Playground games such as hopscotch, tag or hide and seek are all good activities. Teach your kids the rules and join in yourself. Once they know the rules they can teach their friends how to play.

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Dance it off

Hold a disco or some other activity so that the children can be active and burn up some of the calories they will be eating.

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Cut out the short cuts

Take a good look at your daily routine, and find all the opportunities you're missing to take the active option. Take the stairs rather than the escalator. If you can, walk to the shops rather than driving or at least park a bit further away and walk the rest.

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Go exploring

Buy a local map and go for family cycles or walks every weekend. Make it more interesting by choosing somewhere new to explore every time.

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Shopping

Eat before you shop

It's never a good idea to shop on an empty stomach. You're more likely to rush things, make poor choices and go for a quick sugar fix by picking up an unhealthy snack.

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Christmas

Little steps for a healthier christmas

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Check your trolley before you finish

Is it mostly filled with starchy foods, fruit and vegetables? If not restore some balance by adding some.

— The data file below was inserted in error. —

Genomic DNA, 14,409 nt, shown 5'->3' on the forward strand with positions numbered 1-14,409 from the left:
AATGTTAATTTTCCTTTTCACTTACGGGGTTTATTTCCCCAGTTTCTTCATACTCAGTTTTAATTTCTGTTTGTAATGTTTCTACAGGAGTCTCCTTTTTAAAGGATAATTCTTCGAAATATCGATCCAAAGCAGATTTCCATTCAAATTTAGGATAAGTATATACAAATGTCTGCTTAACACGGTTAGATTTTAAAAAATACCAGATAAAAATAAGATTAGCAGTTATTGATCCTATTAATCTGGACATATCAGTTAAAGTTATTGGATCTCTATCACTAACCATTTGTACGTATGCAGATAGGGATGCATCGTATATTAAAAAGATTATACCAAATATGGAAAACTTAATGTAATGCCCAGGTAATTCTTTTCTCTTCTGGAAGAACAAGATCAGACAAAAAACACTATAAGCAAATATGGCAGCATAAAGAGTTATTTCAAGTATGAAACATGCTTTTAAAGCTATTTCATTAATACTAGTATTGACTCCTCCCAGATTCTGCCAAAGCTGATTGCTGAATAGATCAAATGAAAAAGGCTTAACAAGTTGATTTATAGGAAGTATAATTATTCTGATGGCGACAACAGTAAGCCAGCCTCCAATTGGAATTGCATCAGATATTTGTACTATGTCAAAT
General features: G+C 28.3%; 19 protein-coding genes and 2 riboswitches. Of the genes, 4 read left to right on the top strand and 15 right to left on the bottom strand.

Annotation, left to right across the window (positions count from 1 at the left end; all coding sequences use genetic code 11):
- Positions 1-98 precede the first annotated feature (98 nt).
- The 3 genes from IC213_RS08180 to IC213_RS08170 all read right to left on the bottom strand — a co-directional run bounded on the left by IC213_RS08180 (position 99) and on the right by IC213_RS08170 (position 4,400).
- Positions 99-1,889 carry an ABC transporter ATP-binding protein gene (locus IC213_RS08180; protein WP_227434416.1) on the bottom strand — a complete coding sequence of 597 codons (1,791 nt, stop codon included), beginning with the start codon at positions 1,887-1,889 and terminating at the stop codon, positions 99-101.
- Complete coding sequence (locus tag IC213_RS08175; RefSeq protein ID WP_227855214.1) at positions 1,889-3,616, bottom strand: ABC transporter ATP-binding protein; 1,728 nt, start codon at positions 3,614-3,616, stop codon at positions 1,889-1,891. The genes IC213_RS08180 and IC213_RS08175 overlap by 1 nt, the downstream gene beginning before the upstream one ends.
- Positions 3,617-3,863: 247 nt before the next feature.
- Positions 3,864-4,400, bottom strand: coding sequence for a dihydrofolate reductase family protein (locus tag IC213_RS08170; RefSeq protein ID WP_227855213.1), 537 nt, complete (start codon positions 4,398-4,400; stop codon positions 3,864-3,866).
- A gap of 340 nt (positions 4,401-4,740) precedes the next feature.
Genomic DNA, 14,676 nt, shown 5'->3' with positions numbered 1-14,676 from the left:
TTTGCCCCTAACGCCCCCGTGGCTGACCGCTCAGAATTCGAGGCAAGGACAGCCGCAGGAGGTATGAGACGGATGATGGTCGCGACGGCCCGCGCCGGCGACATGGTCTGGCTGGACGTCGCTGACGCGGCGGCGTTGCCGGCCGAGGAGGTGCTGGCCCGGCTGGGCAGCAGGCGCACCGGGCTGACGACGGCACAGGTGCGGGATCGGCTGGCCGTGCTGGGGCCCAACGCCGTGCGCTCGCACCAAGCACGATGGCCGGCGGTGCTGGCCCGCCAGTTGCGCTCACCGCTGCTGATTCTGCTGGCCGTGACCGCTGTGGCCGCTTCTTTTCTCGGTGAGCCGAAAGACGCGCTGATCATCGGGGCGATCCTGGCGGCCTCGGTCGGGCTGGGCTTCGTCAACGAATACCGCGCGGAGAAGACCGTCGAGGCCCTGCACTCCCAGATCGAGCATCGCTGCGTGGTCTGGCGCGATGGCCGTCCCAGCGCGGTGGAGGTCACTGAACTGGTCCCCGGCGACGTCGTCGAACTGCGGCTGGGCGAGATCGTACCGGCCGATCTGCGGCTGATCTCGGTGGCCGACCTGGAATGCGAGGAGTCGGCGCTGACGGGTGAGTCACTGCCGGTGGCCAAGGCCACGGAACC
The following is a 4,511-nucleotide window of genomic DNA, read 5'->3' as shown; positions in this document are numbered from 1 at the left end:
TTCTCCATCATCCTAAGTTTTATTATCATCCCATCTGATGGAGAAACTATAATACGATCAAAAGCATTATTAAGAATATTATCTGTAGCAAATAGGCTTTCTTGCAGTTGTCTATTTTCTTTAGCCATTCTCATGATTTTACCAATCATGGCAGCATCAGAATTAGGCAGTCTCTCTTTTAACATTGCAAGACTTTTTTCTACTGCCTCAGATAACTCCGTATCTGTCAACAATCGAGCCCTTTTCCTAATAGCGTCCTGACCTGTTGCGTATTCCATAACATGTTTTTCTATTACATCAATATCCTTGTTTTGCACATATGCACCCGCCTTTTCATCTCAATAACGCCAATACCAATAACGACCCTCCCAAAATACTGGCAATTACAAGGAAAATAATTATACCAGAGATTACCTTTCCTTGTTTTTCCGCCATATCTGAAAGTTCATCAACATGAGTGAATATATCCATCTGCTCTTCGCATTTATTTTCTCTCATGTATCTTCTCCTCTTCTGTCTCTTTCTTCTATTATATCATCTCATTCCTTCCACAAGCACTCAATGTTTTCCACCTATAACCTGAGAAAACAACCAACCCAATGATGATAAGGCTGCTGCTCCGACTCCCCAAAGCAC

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Try a new fruit or vegetable every week

Variety is the name of the game with healthy eating and it's great fun trying out new foods together. The more new foods that children are introduced to the more likely they are to have a varied diet.

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Make a list

Write a shopping list before you go, then stick to it as you shop. Planning your meals for the coming week will help you put the list together.

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Stock up on tinned and frozen vegetables

All types of vegetables count towards our 5-a-day - fresh, frozen and canned. Get some for your cupboard to use when fresh supplies are low or worse for wear.

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Buy more unprocessed food than processed

Processed foods are higher in fat and salt and lower in other nutrients than food in its natural state. Go easy on the ready meals and choose chicken, turkey, pork and beef more often than processed meats such as luncheon meat, ham and bacon.

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Make food fun

Serve party food in interesting ways such as pineapple shells filled with fruit and sandwiches cut into different shapes.

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Plan your snacks

Let your children have some choice in what their snack foods are. If you agree this with them it will be easier to stick to the plan during the week.

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Keep it lean

Ask the butcher to trim off any visible fat. Small servings of lean meat deliver all the nutrients you need and you save money on the extra weight!

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Mealtimes

Try a wholemeal scone with banana for an on-the-go breakfast!

Choosing wholegrains and fruit means that you'll get the fibre you need for a healthy digestive system. It will also keep you fuller for longer and keep you going until lunchtime.

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Eat together